And if he goes on leaving Tiger Woods and Ernie Els trailing in his wake then the 30-year-old will surely be among the 12 who do.
A sparkling eight-under-par 64 on the fog-hit first day of the Dubai Desert Classic gave him a three-stroke lead over England's David Howell while Els had to be content with a 70 and Woods stood only level par for 12 holes when play was called off.
Dredge, who won the Madeira Island Open last year, was returning after a month-long break in which he had to sweep snow off the artificial putting green at his Cardiff home.
"There's a difference between hitting putts there and actually getting out and playing, so I'm surprised a bit," he said. "The biggest thing I thought I was going to struggle with would be the greens but I putted fantastically well."
A 30-footer for eagle on the 18th took him to the turn in a five-under 32 - with further birdies on the second, third and ninth. Dredge's last three rounds on tour have been 63, 76 and 64 so he is hoping that sequence does not continue.
Howell, a member of the Britain and Ireland side which beat Continental Europe in the Seve Trophy last November, and America in the amateur Walker Cup in 1995 (Woods was an opponent that week), wants to make it to Oakland Hills as well.
"I definitely feel I can," said the 28-year-old. "I'm playing a lot less bad golf than I used to and I'm waiting for the really good stuff to come out."
Howell, winner of the Australian PGA title in 1998 and the Desert Classic at Dubai Creek the following March, had six birdies and one bogey to lie second one ahead of Australian left-hander Richard Green, winner in 1997, and Scott Drummond, an English amateur international who now counts himself as Scottish.
Green was among those who finished after the two-an-a-half-hour delay, but Pádraig Harrington still has four to play and Drummond seven.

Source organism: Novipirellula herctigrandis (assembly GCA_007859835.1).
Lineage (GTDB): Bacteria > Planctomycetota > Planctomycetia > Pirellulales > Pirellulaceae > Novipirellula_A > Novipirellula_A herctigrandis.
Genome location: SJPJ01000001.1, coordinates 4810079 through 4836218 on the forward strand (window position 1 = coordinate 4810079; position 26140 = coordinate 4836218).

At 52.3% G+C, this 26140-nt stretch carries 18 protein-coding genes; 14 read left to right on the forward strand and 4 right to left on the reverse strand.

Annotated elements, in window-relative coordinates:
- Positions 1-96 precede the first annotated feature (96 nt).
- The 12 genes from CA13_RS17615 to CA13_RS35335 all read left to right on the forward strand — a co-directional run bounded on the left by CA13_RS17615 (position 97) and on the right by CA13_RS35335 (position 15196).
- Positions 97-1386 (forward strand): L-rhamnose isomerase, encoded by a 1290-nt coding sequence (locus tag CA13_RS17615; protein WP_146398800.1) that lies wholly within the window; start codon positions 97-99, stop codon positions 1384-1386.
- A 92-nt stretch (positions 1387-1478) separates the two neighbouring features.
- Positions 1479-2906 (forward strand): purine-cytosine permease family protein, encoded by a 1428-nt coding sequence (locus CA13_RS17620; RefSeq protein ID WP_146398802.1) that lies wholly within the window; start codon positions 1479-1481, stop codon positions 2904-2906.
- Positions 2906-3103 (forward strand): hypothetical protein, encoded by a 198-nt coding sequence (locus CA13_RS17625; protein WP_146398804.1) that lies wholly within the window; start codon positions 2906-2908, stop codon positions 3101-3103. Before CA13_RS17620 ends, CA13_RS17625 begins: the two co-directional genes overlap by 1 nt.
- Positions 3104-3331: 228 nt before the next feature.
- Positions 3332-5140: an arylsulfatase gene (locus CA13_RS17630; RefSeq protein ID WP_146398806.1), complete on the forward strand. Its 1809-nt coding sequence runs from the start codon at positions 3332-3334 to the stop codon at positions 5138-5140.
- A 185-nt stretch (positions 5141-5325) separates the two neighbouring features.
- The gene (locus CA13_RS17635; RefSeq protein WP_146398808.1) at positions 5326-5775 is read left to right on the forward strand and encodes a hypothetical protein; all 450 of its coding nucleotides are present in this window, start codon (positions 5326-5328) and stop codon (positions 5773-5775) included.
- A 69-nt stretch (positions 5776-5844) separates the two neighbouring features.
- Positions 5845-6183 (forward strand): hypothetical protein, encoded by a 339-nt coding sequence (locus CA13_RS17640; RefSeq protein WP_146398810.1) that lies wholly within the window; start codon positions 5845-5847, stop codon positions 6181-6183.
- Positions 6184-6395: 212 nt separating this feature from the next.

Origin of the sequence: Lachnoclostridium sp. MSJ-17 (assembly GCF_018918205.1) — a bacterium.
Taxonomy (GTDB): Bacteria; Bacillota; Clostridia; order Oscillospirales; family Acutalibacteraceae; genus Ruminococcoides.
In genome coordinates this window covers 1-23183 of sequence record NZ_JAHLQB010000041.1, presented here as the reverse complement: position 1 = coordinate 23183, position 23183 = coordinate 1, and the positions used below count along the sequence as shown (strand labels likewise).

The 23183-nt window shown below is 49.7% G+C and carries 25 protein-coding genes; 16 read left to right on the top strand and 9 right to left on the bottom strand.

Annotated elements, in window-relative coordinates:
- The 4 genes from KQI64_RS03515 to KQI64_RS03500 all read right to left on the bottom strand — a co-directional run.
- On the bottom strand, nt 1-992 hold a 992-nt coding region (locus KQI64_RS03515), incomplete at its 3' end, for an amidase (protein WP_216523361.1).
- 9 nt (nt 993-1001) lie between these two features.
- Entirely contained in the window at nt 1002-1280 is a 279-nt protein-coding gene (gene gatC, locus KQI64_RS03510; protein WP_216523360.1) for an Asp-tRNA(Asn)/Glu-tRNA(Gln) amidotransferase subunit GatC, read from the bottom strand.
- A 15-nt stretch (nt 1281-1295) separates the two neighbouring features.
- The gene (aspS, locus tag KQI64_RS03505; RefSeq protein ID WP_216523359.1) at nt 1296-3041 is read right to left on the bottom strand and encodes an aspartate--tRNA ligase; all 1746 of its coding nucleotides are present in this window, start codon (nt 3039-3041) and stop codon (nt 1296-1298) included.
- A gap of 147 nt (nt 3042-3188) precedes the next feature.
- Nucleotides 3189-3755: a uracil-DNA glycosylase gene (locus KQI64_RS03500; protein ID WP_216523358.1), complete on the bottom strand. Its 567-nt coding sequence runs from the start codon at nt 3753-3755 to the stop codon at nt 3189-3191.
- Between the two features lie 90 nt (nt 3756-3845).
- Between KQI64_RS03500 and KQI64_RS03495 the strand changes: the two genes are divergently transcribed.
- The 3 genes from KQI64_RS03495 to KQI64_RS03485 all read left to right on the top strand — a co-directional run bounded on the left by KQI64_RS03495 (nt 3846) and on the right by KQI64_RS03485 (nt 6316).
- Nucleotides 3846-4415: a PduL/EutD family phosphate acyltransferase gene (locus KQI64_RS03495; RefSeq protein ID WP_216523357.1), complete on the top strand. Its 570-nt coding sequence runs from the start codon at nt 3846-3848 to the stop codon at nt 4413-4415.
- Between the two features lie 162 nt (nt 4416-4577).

Woods, back from a trip to see US troops on the George Washington aircraft carrier in the Gulf, was poised to move up the leaderboard after turning in a two-under 33. But he carved a drive so badly off the 10th tee that he needed another ball.
He took a double-bogey seven and after hitting a spectator with another bad drive on the 550-yard 13th, he elected to stop.
Els, twice a winner, and runner-up to Robert-Jan Derksen last year, had three bogeys in his last seven holes but produced what Dredge called an "amazing" birdie on the long 18th.
The South African chose to hit a three-iron back down the 17th, then another over the lake on to the green.
Playing partner Lee Westwood saw the sense in it because of the danger of driving into water playing the conventional way.
Harrington is three under, but Colin Montgomerie only level par - while the threeball of Darren Clarke, Thomas Bjorn and Ian Poulter failed to catch fire. Clarke had a 72, the other two one worse.
They managed only one birdie between them on the front nine, and Clarke said of Bjorn's putt at the eighth: "We almost held hands and did a dance round the green."